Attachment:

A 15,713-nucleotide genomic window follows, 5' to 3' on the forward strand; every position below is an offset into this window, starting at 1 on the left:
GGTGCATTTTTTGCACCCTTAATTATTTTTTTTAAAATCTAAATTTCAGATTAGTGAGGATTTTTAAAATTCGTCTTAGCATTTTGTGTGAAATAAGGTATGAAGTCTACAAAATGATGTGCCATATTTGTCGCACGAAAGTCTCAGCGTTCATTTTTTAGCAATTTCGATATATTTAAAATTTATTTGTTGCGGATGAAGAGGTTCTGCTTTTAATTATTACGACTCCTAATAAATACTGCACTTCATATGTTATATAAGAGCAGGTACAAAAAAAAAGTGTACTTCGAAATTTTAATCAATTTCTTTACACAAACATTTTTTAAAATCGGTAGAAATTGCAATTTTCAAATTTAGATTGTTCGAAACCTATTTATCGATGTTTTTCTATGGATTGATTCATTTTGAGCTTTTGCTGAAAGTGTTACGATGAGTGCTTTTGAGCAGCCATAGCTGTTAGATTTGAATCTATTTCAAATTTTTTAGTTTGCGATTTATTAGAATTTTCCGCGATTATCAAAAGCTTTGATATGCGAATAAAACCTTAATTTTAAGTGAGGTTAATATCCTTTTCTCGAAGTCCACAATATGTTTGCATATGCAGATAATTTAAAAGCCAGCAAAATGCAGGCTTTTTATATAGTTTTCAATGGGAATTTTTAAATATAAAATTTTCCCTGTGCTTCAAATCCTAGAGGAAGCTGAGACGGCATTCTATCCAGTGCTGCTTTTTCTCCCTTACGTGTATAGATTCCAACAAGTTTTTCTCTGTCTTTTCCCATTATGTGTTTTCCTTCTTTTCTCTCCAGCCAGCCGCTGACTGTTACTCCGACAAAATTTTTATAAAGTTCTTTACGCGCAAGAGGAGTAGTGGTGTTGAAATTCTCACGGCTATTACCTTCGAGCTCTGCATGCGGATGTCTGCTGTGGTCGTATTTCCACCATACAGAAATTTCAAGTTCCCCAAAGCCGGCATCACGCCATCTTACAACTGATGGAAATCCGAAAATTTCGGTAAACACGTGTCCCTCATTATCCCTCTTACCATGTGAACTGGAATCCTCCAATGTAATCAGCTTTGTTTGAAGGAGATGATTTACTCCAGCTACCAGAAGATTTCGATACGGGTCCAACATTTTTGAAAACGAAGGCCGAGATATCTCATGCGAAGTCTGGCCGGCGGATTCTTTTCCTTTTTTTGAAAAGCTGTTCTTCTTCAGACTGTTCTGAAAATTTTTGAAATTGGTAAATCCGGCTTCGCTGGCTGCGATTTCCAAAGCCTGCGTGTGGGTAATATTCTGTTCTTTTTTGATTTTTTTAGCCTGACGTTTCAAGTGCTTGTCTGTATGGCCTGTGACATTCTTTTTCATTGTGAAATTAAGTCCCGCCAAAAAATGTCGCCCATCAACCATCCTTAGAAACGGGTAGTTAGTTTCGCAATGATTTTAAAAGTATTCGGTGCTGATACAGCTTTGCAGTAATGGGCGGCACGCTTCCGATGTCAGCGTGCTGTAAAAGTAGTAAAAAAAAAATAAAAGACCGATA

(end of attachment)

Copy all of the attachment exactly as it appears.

A 15,713-nucleotide genomic window follows, 5' to 3' on the forward strand; every position below is an offset into this window, starting at 1 on the left:
GGTGCATTTTTTGCACCCTTAATTATTTTTTTTAAAATCTAAATTTCAGATTAGTGAGGATTTTTAAAATTCGTCTTAGCATTTTGTGTGAAATAAGGTATGAAGTCTACAAAATGATGTGCCATATTTGTCGCACGAAAGTCTCAGCGTTCATTTTTTAGCAATTTCGATATATTTAAAATTTATTTGTTGCGGATGAAGAGGTTCTGCTTTTAATTATTACGACTCCTAATAAATACTGCACTTCATATGTTATATAAGAGCAGGTACAAAAAAAAAGTGTACTTCGAAATTTTAATCAATTTCTTTACACAAACATTTTTTAAAATCGGTAGAAATTGCAATTTTCAAATTTAGATTGTTCGAAACCTATTTATCGATGTTTTTCTATGGATTGATTCATTTTGAGCTTTTGCTGAAAGTGTTACGATGAGTGCTTTTGAGCAGCCATAGCTGTTAGATTTGAATCTATTTCAAATTTTTTAGTTTGCGATTTATTAGAATTTTCCGCGATTATCAAAAGCTTTGATATGCGAATAAAACCTTAATTTTAAGTGAGGTTAATATCCTTTTCTCGAAGTCCACAATATGTTTGCATATGCAGATAATTTAAAAGCCAGCAAAATGCAGGCTTTTTATATAGTTTTCAATGGGAATTTTTAAATATAAAATTTTCCCTGTGCTTCAAATCCTAGAGGAAGCTGAGACGGCATTCTATCCAGTGCTGCTTTTTCTCCCTTACGTGTATAGATTCCAACAAGTTTTTCTCTGTCTTTTCCCATTATGTGTTTTCCTTCTTTTCTCTCCAGCCAGCCGCTGACTGTTACTCCGACAAAATTTTTATAAAGTTCTTTACGCGCAAGAGGAGTAGTGGTGTTGAAATTCTCACGGCTATTACCTTCGAGCTCTGCATGCGGATGTCTGCTGTGGTCGTATTTCCACCATACAGAAATTTCAAGTTCCCCAAAGCCGGCATCACGCCATCTTACAACTGATGGAAATCCGAAAATTTCGGTAAACACGTGTCCCTCATTATCCCTCTTACCATGTGAACTGGAATCCTCCAATGTAATCAGCTTTGTTTGAAGGAGATGATTTACTCCAGCTACCAGAAGATTTCGATACGGGTCCAACATTTTTGAAAACGAAGGCCGAGATATCTCATGCGAAGTCTGGCCGGCGGATTCTTTTCCTTTTTTTGAAAAGCTGTTCTTCTTCAGACTGTTCTGAAAATTTTTGAAATTGGTAAATCCGGCTTCGCTGGCTGCGATTTCCAAAGCCTGCGTGTGGGTAATATTCTGTTCTTTTTTGATTTTTTTAGCCTGACGTTTCAAGTGCTTGTCTGTATGGCCTGTGACATTCTTTTTCATTGTGAAATTAAGTCCCGCCAAAAAATGTCGCCCATCAACCATCCTTAGAAACGGGTAGTTAGTTTCGCAATGATTTTAAAAGTATTCGGTGCTGATACAGCTTTGCAGTAATGGGCGGCACGCTTCCGATGTCAGCGTGCTGTAAAAGTAGTAAAAAAAAAATAAAAGACCGATA